The most important thing for which we can prepare a child is the experience of freedom, at the right moment in life, through the understanding of one's own being.


Rudolf Steiner (1861-1925)

Teaching Practice > Media
Digital devices, fragmentation, physical body, emotion, cognitive skills, technology, volition
By: Dr. Edwin Hübner, June 2015, in: Struwwelpeter 2.0, Medienmündikeit und Waldorfpädagogik, Journal, 2014

Adults' Self-Education

In 2012, around 58 billion text messages were sent in Germany alone (i); globally there were about 7 trillion messages sent and the figure is expected to rise to 9.4 trillion in 2016. (ii) People in Germany spent 107 billion minutes talking on mobile phones in 2012 (iii), this amounts to around 204'000 years. The amount of data downloaded from the internet onto mobile devices rose to 93 million GB in 2011 (iv), and the trend is increasing.

These figures show how much time people spend with their little gadgets which are at home in their coat pockets. This changes human behaviour. In 2012, the journalist Christoph Koch published a book that quickly became a bestseller. Its content is nothing else but a description of what he experienced when he lived without internet and mobile phone for four weeks (v). Not only Koch describes significant changes in his behaviour through the intensive use of internet and mobile phone; a number of other authors confirm his findings. (vi) They describe unanimously that they have lost the aptitude to concentrate on the same issue for any length of time. They all describe that their thinking has become fragmented. One scientist noted that he had lost the ability to “think large, deep thoughts.”(vii) We not only lose the power of focused thinking but also the skill of communicating meaningfully with others. The observation of an American High School teacher exemplifies this:


“As soon as I finish my lecture, the students start to check their mobile phones for messages and missed calls. I watch students queuing in the cafeteria and typing messages while completely ignoring their peers who are standing just half a yard away. Late one afternoon I noticed six students who were all talking on their phones while wandering up and down the corridor, avoiding collision like boats on a night cruise, lost in the fog of conversation... A student wrote in an email about an online date she had on a Saturday night without leaving her room. Paradoxically, these students have active social lives while being socially isolated.” (viii)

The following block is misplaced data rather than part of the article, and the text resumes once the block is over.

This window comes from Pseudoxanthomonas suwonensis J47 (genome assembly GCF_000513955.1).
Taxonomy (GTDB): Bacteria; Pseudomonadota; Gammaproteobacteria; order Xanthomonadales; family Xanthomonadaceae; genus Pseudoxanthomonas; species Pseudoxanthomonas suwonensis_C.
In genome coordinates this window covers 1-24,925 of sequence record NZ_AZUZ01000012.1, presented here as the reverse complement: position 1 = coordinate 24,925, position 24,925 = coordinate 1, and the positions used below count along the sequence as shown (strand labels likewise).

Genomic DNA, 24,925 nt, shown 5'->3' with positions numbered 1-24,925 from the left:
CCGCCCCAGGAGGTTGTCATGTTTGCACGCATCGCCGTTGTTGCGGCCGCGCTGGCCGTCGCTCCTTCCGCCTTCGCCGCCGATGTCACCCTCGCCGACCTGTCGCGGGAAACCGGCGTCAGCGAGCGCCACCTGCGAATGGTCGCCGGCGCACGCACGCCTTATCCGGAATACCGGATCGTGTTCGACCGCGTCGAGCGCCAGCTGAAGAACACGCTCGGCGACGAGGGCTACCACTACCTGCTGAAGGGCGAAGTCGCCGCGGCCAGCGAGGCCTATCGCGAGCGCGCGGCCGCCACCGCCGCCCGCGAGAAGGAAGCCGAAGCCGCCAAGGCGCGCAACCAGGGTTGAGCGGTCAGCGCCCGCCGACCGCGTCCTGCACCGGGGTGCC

These observations are symptomatic for many others: At one school the parents are invited to a parents' afternoon. Six or seven dads are busy with their smartphones while their children happily show off their new skills. The fathers are physically present but mentally absent. Mobile technology teaches us “absent presence.” The 1990's adverts for mobile technology promised us “unlimited communication”. Today, everybody can indeed talk to anyone else at any time of day or night anywhere else in the world. In the face of this great technical achievement we might forget the fact that real communication is based in the here and now. Diligent observers notice that immediate human conversation is diminishing in favour of mobile communication. Since mobile communication and internet have become the standard, we observe an erosion of direct human conservations in favour of virtual contacts. (ix)


Our goal cannot be the defeat of internet and mobile phones, this would indeed be reactionary as Rudolf Steiner stated correctly, referring to technology in his own time. But we need to point to the critical aspects so that individuals may re-discover the balance. We have to learn to oppose the overwhelming presence of mobile communication, internet, radio, TV etc. in our daily lives with times of inner peace. We do not need to relinquish the advantages of communication technology. However, a few tips for a competent use of these devices are given here. Please feel free to add any of your own.


- Arrange internet and mobile phone free times. At least one day a week should be “screen free” and “net free”. For a family with children this might mean “Mama and Daddy are mine on Sundays!”

- Keep some of the rooms in your flat or house free from technology. At least the bedroom should be free of any televisions, computers, phones, mobile phones etc.

- Turn all devices off during shared meals.

- Make sure that conversations are not interrupted by phone calls. Politely point out to others that you do not approve of the interruption of a conversation by phone calls.